Amy Sedaris is talking about the process of getting into character for The Heart, She Holler. She says it only takes 15 minutes to become Hurshee—the big-haired, over-the-top prostitute she portrays on the Adult Swim series, now in its third season. “You pop the teeth in, you pop the wig on,” says Sedaris, who is well known for transforming herself into unusual characters. She mentions that the make-up artist is right-handed, but uses her left hand to help get Sedaris ready.
“You don’t allow people to use their right hand on you?” asks Scott Adsit, who plays Sheriff in the show. Sedaris laughs. “Only their feet, and their left hand. That’s my rule. It’s in my contract.”
Sedaris and Adsit, two relatively new co-stars, have great chemistry. Adsit, formerly of 30 Rock and, more recently, the voice of Baymax in Big Hero 6, just took over the role of Sheriff from Joseph Sikora. Sedaris came in as Hurshee during the series’ second season, replacing Kristen Schaal. When Season Three opens, Hurshee and Sheriff are in the midst of a torrid affair.
“I was kind of kind of indoctrinated on the very first day in a scene where I’m being puppeted around by Amy’s character’s pubic hair,” says Adsit. “Miles and miles of long strands of pubic hair that were marionette-ing me about in town.”
“That was my first day,” he adds. “Then it got weird.”
The Heart, She Holler follows the bizarre antics, family drama and sometimes supernatural happenings that occur in the Southern Heartshe Holler after the death of the town’s leader. Hurshee is the overly made-up vixen, who spills out of outfits as she tries to stir up trouble. “The clothes got skimpier and skimpier, and I’m not a fan of tight clothes,” says Sedaris. “I don’t wear tight clothes in real life.”
Still, Sedaris had plenty of fun in the role. “If you’re ugly from the neck up, it’s easy to play sexy. It’s fun,” she says. “I like to play unattractive women who think they’re attractive, and care about how they look, and they want to put it out there.”
Adsit’s Sheriff is married to Hambrosia, although he continues to carry on with Hurshee. “There’s a deeper emotional tie between the two of us,” Adsit says of the two characters.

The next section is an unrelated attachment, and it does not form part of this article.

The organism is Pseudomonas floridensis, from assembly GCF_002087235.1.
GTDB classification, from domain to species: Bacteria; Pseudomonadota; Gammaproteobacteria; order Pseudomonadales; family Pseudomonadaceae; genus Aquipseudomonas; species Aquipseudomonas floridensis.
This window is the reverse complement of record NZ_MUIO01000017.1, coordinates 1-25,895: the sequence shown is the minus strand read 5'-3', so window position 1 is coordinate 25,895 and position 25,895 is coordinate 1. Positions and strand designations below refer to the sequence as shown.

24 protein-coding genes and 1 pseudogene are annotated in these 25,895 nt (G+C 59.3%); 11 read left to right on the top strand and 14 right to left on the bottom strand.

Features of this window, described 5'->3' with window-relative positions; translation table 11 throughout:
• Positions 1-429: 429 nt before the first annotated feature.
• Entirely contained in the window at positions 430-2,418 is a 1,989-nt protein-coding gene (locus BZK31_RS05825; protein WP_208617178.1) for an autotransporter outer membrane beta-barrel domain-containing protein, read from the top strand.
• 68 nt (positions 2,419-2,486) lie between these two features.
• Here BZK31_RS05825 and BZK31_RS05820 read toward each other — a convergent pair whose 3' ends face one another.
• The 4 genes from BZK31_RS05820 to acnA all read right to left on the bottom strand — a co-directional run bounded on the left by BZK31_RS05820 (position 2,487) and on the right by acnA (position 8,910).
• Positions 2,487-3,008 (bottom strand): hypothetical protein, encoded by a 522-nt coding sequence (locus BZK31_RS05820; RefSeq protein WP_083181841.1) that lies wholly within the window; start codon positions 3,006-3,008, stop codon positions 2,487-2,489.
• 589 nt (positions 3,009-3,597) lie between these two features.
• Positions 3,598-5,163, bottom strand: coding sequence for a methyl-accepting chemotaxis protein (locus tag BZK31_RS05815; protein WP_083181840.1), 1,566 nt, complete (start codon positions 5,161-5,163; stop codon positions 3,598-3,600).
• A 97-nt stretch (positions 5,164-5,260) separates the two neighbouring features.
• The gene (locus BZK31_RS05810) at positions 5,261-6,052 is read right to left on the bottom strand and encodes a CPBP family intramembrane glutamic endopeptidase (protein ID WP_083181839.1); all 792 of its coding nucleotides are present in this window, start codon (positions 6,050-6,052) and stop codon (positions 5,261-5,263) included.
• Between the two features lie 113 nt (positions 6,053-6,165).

The show airs like a 1980s miniseries, with a new episode in the saga premiering nightly until its conclusion. All seven episodes of Season Three were filmed in just a matter of weeks. “We did everything by set, so they would build the kitchen set, and do all the kitchen scenes in all the seven episodes,” says Sedaris. “It was tricky to figure out how you were going to memorize it, and where you were in the script. Sometimes, I had no idea where I was, and I was perfectly content not knowing where I was.”
Written and directed by John Lee and Vernon Chatman, best known for the cult favorite Wonder Showzen, the show mixes physical comedy with satire. “There’s also this undercurrent, which all great art has, which is a point of view and an opinion to express,” says Adsit. “You might miss it if you’re not looking for something deeper than just the grotesquerie going on, but it’s there.”
Adsit thinks that Sheriff might have, at some point in childhood, been a good person. At this point, though, he isn’t. “Just because of where he is, and what is considered normal, he’s as corrupt as anyone else there,” he says.
Sedaris, who also stars in BoJack Horseman, is pretty sure that there’s nothing good inside Hurshee, although we’re seeing a slightly different side of the character this season. “This season is all about feelings,” she says. Hurshee may have deeper feelings in previous seasons, but she’s still a manipulative, ill-intentioned character.
For both actors, the show has been a treat, largely because they enjoy doing physical comedy. Sedaris says that working with Lee and Chatman has been exciting. “They give the perfect notes,” she says.
“Anything new that you put in, anything new you do, or add—if they like it, they’ll run and tell you. It’s such a good feeling when they come rushing up to you to give you notes. You don’t get that on every show.”
Season Three of The Heart, She Holler premiered on December 1, and concludes on December 10.
Liz Ohanesian writes about pop culture from her base in Los Angeles. For updates, follow her on Twitter or Facebook.